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Contact: Dan Lara, University Relations, (785) 864-8855

Biosciences 'Road Show' highlights benefits of research studies, careers

LAWRENCE -- For the past two years, faculty members in the Department of Molecular Biosciences at the University of Kansas have embarked on a “Graduate School Road Show” to area colleges, talking with undergraduates about the benefits of research careers in biology and other life sciences.

“ Our goal with the road show is to show students who are considering graduate school that there are other rewarding career fields in the biosciences besides becoming a medical doctor or pharmacist,” said Audrey Lamb, assistant professor of molecular biosciences at KU and chairman of the graduate recruiting committee for the department.

Faculty members have visited several Kansas and Missouri colleges and universities this year, including Wichita State University; Bethel College in North Newton; Washburn University in Topeka; Baker University in Baldwin City; Rockhurst University in Kansas City, Mo.; and Missouri Western State College in St. Joseph. Emporia State University and Benedictine College in Atchison are on the list to be visited this year, Lamb said.

Besides the road show, the Department of Molecular Biosciences will hold a "Fall Recruitment Day" from 10 a.m. to 3 p.m. Saturday, Nov. 20, in Haworth Hall.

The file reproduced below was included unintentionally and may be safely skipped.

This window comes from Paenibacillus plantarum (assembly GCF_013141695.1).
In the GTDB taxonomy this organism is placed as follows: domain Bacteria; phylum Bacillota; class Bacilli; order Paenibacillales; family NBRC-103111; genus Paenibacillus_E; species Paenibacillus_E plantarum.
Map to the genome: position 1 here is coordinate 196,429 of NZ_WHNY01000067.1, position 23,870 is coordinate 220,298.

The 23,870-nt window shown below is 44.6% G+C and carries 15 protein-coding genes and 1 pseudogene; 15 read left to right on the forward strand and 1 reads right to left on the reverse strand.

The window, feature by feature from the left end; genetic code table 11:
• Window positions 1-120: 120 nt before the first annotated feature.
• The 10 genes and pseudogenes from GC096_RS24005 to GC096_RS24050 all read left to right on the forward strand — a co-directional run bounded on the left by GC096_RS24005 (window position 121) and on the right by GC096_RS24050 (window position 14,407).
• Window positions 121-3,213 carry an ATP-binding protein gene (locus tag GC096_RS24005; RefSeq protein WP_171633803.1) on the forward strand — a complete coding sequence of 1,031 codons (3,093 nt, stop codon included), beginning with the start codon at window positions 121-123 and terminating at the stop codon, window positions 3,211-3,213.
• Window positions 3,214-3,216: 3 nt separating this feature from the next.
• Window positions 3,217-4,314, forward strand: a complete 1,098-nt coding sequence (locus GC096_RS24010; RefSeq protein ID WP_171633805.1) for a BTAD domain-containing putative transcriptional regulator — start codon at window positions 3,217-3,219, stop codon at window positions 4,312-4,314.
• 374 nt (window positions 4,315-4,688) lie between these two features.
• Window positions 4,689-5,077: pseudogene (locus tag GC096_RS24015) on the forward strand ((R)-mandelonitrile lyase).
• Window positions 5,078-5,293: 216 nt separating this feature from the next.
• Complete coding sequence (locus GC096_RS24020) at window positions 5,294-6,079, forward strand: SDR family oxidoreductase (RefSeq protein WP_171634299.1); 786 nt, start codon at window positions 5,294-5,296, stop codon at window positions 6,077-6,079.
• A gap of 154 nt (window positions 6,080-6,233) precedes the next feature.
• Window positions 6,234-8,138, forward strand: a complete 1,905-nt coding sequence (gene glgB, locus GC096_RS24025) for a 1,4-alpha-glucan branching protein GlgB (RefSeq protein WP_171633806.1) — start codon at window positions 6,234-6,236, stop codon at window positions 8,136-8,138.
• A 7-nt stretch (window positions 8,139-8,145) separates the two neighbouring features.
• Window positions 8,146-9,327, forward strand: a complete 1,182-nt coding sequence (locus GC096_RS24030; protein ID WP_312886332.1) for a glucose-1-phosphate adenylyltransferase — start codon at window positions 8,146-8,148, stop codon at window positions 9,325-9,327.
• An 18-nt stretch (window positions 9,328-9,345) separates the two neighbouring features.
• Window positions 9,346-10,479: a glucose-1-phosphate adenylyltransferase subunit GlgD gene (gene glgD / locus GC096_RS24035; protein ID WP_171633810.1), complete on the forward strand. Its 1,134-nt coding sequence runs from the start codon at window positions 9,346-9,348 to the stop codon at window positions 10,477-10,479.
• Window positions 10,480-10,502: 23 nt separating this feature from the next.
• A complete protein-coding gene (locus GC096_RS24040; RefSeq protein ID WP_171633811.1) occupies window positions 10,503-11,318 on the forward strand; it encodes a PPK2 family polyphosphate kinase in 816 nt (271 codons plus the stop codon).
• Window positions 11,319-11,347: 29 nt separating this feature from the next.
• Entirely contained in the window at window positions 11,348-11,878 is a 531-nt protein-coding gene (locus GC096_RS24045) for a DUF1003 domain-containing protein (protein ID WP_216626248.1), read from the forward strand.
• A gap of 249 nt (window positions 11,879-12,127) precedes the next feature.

Sixty undergraduates from area colleges have been invited to participate in activities designed to showcase the department and the university, Lamb said. Current KU graduate students will present their research and give tours of Haworth, and undergrads will have a chance to talk with faculty members. Lunch will be provided.

Graduate research has much to offer students, said Kristi Neufeld, assistant professor of biological sciences and director of graduate studies for the department.

“ Some of these students will be just as well-suited for biological research as they will be for a career in medicine,” she said.

The response has been very positive from the undergraduates the road show has visited, Lamb said. Among the benefits of graduate study discussed with students are a tuition waver, an annual stipend of $21,780 and health care benefits.

In return, students must maintain a minimum grade point average, be productive in the laboratory, teach some undergraduate courses and participate in departmental seminars. After graduation, career paths can include structural biologist, public health scientist, toxicologist, genetic counselor, forensic biologist or professor.

“ Attending medical school could cost at least $100,000, and med students don't have a lot of control over their time,” Lamb said. “Research allows them to be independent and creative and gives them flexible hours, and their research could potentially benefit millions.”

To learn more about the road show, to register for the “Fall Recruitment Day” or to learn more about the Department of Molecular Biosciences, contact John Connolly, graduate program assistant, at (785) 864-4311 or by e-mail at jconnolly@ku.edu; or visit http://www.molecularbiosciences.ku.edu.


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